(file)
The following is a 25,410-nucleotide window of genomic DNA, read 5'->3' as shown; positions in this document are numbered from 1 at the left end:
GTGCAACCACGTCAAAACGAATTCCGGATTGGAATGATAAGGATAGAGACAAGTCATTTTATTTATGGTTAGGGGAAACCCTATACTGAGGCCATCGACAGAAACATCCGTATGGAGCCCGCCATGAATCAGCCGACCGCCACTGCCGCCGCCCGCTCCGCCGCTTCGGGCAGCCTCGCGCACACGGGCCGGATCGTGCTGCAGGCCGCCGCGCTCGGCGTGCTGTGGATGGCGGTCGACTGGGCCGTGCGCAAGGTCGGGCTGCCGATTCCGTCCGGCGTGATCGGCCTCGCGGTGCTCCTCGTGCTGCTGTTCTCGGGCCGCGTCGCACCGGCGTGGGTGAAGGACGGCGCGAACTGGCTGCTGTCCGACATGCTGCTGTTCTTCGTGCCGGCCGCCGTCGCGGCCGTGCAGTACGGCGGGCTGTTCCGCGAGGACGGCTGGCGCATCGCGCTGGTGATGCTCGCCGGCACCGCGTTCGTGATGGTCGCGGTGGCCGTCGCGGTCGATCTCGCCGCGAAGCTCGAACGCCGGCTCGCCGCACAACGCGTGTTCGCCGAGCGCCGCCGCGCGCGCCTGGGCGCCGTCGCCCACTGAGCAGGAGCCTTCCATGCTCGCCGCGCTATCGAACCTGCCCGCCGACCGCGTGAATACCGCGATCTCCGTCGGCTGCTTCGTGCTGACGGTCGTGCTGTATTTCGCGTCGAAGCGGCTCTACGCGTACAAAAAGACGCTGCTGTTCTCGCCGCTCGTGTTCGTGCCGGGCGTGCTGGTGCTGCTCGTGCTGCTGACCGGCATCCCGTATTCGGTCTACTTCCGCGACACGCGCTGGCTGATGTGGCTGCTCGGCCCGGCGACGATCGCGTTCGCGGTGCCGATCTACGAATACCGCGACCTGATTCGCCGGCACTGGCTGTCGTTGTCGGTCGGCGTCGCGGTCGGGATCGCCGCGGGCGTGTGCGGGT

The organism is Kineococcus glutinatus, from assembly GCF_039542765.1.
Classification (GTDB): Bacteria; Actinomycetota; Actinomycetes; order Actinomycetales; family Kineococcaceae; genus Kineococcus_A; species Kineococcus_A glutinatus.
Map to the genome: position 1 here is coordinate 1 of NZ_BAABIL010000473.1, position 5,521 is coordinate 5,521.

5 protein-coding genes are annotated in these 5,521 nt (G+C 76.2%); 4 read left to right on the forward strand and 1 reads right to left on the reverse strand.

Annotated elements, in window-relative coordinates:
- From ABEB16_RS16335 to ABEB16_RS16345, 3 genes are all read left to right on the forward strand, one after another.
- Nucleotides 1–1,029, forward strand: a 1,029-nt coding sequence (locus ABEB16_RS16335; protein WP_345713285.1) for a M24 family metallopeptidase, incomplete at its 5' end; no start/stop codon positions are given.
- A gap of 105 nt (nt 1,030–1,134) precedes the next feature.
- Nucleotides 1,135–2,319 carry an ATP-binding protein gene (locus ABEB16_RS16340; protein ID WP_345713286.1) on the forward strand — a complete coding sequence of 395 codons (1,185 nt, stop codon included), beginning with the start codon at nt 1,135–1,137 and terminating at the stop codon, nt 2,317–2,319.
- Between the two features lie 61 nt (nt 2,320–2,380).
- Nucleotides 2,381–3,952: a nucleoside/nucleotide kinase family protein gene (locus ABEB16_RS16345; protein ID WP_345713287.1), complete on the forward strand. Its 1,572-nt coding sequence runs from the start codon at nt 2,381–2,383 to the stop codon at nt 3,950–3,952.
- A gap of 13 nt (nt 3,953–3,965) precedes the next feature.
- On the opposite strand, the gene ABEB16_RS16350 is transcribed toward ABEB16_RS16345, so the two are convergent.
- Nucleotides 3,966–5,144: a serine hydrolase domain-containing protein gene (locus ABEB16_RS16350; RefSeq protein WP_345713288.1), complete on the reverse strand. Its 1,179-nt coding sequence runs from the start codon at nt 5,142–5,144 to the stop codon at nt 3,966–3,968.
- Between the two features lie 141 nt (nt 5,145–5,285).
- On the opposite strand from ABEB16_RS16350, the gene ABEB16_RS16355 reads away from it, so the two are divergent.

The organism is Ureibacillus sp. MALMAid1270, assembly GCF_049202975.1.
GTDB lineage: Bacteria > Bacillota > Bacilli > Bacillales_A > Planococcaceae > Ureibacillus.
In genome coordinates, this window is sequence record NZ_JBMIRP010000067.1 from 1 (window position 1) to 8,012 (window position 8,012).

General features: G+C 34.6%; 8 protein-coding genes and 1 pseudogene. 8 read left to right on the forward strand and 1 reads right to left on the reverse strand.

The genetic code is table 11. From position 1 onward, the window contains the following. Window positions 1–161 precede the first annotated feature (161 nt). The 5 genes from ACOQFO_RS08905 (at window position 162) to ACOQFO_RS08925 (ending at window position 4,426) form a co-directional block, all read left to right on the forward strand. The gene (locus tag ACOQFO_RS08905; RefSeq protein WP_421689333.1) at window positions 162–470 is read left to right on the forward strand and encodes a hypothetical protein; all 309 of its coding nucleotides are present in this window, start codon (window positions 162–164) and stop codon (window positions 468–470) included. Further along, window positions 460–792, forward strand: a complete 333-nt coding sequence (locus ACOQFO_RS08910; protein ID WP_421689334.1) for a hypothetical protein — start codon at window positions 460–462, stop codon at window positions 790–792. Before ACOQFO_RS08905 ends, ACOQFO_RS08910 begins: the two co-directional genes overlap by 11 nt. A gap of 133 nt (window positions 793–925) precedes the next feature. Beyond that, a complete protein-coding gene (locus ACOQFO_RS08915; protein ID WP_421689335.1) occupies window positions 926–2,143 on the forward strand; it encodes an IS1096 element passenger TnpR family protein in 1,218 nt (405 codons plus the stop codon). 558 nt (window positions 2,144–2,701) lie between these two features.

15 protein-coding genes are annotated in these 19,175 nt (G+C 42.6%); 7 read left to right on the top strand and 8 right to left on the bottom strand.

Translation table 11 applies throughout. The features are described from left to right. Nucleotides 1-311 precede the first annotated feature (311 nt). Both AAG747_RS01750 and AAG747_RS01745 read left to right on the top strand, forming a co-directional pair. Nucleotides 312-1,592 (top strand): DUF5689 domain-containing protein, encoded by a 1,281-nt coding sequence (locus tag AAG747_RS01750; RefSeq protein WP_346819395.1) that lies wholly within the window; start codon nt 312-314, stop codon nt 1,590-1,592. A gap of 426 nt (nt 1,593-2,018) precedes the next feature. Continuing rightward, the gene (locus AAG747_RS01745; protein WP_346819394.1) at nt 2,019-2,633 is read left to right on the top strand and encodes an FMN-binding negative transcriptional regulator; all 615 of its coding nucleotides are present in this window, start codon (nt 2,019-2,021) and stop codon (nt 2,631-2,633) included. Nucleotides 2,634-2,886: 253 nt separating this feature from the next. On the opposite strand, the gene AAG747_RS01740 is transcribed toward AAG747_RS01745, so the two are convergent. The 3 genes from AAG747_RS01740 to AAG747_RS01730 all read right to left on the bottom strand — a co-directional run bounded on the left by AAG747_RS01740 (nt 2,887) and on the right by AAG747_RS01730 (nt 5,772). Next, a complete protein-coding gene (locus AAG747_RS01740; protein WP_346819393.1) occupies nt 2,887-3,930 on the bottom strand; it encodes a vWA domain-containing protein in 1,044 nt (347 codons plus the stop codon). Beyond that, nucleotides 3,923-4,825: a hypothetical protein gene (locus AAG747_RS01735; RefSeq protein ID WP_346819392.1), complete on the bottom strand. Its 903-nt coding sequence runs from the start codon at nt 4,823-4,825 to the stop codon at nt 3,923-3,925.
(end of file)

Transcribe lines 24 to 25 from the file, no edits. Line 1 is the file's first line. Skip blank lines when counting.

15 protein-coding genes are annotated in these 19,175 nt (G+C 42.6%); 7 read left to right on the top strand and 8 right to left on the bottom strand.

Translation table 11 applies throughout. The features are described from left to right. Nucleotides 1-311 precede the first annotated feature (311 nt). Both AAG747_RS01750 and AAG747_RS01745 read left to right on the top strand, forming a co-directional pair. Nucleotides 312-1,592 (top strand): DUF5689 domain-containing protein, encoded by a 1,281-nt coding sequence (locus tag AAG747_RS01750; RefSeq protein WP_346819395.1) that lies wholly within the window; start codon nt 312-314, stop codon nt 1,590-1,592. A gap of 426 nt (nt 1,593-2,018) precedes the next feature. Continuing rightward, the gene (locus AAG747_RS01745; protein WP_346819394.1) at nt 2,019-2,633 is read left to right on the top strand and encodes an FMN-binding negative transcriptional regulator; all 615 of its coding nucleotides are present in this window, start codon (nt 2,019-2,021) and stop codon (nt 2,631-2,633) included. Nucleotides 2,634-2,886: 253 nt separating this feature from the next. On the opposite strand, the gene AAG747_RS01740 is transcribed toward AAG747_RS01745, so the two are convergent. The 3 genes from AAG747_RS01740 to AAG747_RS01730 all read right to left on the bottom strand — a co-directional run bounded on the left by AAG747_RS01740 (nt 2,887) and on the right by AAG747_RS01730 (nt 5,772). Next, a complete protein-coding gene (locus AAG747_RS01740; protein WP_346819393.1) occupies nt 2,887-3,930 on the bottom strand; it encodes a vWA domain-containing protein in 1,044 nt (347 codons plus the stop codon). Beyond that, nucleotides 3,923-4,825: a hypothetical protein gene (locus AAG747_RS01735; RefSeq protein ID WP_346819392.1), complete on the bottom strand. Its 903-nt coding sequence runs from the start codon at nt 4,823-4,825 to the stop codon at nt 3,923-3,925.